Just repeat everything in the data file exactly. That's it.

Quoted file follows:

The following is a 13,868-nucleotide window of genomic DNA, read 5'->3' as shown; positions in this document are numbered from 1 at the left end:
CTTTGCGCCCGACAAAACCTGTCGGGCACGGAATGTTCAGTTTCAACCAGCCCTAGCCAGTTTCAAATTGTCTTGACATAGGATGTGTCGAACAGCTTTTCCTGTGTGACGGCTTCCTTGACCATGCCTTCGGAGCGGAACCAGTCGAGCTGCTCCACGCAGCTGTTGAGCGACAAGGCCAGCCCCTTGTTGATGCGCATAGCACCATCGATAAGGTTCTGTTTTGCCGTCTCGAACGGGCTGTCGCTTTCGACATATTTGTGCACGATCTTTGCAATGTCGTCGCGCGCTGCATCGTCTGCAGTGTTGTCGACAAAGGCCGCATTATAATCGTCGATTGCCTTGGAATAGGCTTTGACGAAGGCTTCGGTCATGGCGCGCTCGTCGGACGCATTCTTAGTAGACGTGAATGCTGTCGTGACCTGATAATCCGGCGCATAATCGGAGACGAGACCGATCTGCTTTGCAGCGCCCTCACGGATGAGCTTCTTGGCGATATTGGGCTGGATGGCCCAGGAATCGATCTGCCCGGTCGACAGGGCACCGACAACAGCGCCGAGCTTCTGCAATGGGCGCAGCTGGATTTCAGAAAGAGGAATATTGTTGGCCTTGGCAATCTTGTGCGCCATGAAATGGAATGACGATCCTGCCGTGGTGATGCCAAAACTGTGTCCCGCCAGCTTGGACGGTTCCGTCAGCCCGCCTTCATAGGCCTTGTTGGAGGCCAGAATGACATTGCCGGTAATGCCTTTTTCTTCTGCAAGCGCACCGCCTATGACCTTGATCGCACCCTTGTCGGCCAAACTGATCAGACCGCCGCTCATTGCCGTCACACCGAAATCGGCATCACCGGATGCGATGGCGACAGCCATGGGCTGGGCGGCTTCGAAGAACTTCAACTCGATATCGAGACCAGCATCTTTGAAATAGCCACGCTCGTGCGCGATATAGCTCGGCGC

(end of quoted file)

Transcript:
The following is a 13,868-nucleotide window of genomic DNA, read 5'->3' as shown; positions in this document are numbered from 1 at the left end:
CTTTGCGCCCGACAAAACCTGTCGGGCACGGAATGTTCAGTTTCAACCAGCCCTAGCCAGTTTCAAATTGTCTTGACATAGGATGTGTCGAACAGCTTTTCCTGTGTGACGGCTTCCTTGACCATGCCTTCGGAGCGGAACCAGTCGAGCTGCTCCACGCAGCTGTTGAGCGACAAGGCCAGCCCCTTGTTGATGCGCATAGCACCATCGATAAGGTTCTGTTTTGCCGTCTCGAACGGGCTGTCGCTTTCGACATATTTGTGCACGATCTTTGCAATGTCGTCGCGCGCTGCATCGTCTGCAGTGTTGTCGACAAAGGCCGCATTATAATCGTCGATTGCCTTGGAATAGGCTTTGACGAAGGCTTCGGTCATGGCGCGCTCGTCGGACGCATTCTTAGTAGACGTGAATGCTGTCGTGACCTGATAATCCGGCGCATAATCGGAGACGAGACCGATCTGCTTTGCAGCGCCCTCACGGATGAGCTTCTTGGCGATATTGGGCTGGATGGCCCAGGAATCGATCTGCCCGGTCGACAGGGCACCGACAACAGCGCCGAGCTTCTGCAATGGGCGCAGCTGGATTTCAGAAAGAGGAATATTGTTGGCCTTGGCAATCTTGTGCGCCATGAAATGGAATGACGATCCTGCCGTGGTGATGCCAAAACTGTGTCCCGCCAGCTTGGACGGTTCCGTCAGCCCGCCTTCATAGGCCTTGTTGGAGGCCAGAATGACATTGCCGGTAATGCCTTTTTCTTCTGCAAGCGCACCGCCTATGACCTTGATCGCACCCTTGTCGGCCAAACTGATCAGACCGCCGCTCATTGCCGTCACACCGAAATCGGCATCACCGGATGCGATGGCGACAGCCATGGGCTGGGCGGCTTCGAAGAACTTCAACTCGATATCGAGACCAGCATCTTTGAAATAGCCACGCTCGTGCGCGATATAGCTCGGCGC